The building was a "spite wall" meant to deter Black children from entering a Baltimore neighborhood that used to be largely white. [Representation image] hachiware/Gettyimages

Near the school's entrance on Hillen Road, students at Morgan State University have seen a huge red brick wall for more than 80 years.

Some believed it to be a straightforward alley, while others believed it to be a garage protection zone.

The building was a "spite wall" meant to deter Black children from entering a Baltimore neighborhood that used to be largely white.

The wall was built by a group of White Baltimore homeowners in the late 1930s in response to the increasing number of Black students attending Morgan State, a historically Black university, in the neighborhood.

Tuesday saw the barricade being removed by an excavator in front of neighbors, school officials, and university president David Wilson.

"We had no choice but to tear it down," Wilson said in an interview. "We couldn't have this symbol of hate staring down every single day. This was an easy decision for us. It was time for us to tear down that hate."

After years of discussion and disagreement, the wall was finally constructed along Hillen Road near the school's entrance and continued through Northwood Shopping Center in the early 1940s.

When the school moved to its current location in 1917, locals and neighborhood associations in the largely white city already had issues with it, according to Wilson.

To aid Black people, the state decided to turn what was then Morgan College into a public institution in 1939. However, according to Wilson, this simply "exacerbated" racial tension.

It took place as Baltimore, one of the first places to adopt such practices, started to enact stringent racial covenants that restricted where Black people could live.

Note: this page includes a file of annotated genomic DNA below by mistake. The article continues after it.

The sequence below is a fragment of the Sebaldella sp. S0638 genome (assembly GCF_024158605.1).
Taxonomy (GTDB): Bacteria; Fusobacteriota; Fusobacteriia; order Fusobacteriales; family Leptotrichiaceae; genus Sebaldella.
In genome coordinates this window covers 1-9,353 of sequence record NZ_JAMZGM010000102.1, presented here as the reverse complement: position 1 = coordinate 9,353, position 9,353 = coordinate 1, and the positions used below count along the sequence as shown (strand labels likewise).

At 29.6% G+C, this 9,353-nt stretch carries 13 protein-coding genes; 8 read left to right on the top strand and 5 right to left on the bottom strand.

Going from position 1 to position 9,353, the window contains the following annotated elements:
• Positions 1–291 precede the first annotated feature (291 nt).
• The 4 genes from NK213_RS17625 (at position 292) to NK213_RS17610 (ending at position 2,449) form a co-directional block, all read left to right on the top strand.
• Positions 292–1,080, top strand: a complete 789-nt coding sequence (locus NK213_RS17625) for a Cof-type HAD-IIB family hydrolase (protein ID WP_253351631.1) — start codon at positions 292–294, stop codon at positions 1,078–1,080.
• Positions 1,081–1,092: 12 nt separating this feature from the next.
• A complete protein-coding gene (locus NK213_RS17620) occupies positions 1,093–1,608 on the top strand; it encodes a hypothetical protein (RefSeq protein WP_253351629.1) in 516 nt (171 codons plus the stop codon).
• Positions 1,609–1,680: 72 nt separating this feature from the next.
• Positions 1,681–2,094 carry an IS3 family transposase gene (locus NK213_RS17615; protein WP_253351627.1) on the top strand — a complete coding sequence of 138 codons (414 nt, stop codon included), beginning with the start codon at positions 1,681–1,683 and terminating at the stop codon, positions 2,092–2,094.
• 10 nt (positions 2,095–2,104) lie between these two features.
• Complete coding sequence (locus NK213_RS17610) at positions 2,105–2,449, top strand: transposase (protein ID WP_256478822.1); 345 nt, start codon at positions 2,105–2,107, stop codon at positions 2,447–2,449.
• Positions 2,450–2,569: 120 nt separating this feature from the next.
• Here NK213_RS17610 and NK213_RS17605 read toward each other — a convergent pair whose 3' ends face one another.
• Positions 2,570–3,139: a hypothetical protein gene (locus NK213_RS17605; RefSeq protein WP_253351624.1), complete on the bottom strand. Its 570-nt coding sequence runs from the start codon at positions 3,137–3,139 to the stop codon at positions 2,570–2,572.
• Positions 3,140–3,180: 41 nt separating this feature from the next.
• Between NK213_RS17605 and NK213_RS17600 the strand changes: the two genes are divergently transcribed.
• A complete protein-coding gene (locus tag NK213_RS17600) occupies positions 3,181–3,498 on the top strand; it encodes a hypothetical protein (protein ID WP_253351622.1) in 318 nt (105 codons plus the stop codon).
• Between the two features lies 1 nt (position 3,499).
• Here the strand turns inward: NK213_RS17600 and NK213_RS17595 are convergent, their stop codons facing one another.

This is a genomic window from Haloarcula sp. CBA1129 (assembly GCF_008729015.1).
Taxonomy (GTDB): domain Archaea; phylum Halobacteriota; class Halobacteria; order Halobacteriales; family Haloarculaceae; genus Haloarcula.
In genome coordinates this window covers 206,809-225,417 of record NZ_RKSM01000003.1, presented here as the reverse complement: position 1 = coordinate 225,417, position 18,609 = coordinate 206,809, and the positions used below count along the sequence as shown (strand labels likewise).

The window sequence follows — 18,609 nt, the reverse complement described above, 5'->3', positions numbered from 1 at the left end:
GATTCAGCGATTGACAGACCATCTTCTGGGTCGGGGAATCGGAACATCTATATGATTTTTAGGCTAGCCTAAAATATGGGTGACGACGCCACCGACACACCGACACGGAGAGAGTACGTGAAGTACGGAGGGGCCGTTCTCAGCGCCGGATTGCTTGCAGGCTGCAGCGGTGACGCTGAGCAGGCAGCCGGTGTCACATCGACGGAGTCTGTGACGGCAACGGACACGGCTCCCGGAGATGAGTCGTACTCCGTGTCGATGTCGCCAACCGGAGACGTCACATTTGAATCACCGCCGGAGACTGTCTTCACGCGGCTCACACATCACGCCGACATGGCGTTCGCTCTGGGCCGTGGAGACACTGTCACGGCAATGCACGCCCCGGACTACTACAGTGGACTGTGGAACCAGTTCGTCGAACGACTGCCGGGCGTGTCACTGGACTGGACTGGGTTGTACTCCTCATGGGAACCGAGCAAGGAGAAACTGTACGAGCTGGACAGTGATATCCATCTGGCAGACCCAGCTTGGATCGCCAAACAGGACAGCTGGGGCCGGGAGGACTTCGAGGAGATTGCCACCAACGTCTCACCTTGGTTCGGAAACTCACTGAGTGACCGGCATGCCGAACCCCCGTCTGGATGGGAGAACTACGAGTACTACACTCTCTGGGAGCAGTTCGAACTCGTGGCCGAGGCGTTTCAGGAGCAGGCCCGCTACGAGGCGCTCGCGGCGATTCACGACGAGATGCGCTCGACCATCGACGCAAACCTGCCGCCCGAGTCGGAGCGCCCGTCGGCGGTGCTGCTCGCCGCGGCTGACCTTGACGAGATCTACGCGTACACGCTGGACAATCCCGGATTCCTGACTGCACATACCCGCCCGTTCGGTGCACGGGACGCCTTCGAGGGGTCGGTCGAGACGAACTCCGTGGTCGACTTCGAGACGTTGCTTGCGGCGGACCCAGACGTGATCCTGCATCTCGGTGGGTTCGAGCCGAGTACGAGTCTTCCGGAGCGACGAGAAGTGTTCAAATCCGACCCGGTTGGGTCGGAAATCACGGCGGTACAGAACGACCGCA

"For the white community, this spite wall was to send a signal and to physically create a divider that would symbolize the segregation that they stood for," said Dale Green, a professor and architectural historian at Morgan State.

"They were not supportive of the integration of African Americans into the greater society. The wall was to fortify the whites from the Blacks," NBC News reported.

There were articles chronicling the argument in the Baltimore Afro-American newspaper: Plans for the wall were described by college trustees as "discriminatory to Morgan College," but Morris Macht, a member of one of Maryland's major residential building businesses at the time, disputed that there was any racial discrimination involved.

Ultimately, a zoning board approved the wall, and according to the Afro-American, the construction began in 1942.

Even though Morgan State students led one of the country's earliest anti-segregation sit-ins at the Northwood Shopping Center across from the campus in the 1960s, the barrier persisted for decades.

According to Cheryl Stewart, a spokeswoman for Morgan State, the wall's demolition is a component of the university's extensive "Morgan Momentum" renovation and expansion. Therefore, she responded, "remove the wall so we can continue to build and move forward."

The wall's past gradually vanished into obscurity, and only a select few people were aware of its original purpose. Wilson, though, asserted that even with the wall gone, the university does not want to disregard history.

Officials instead intend to preserve a tiny portion of the wall so that kids can learn about its dark history, he claimed.

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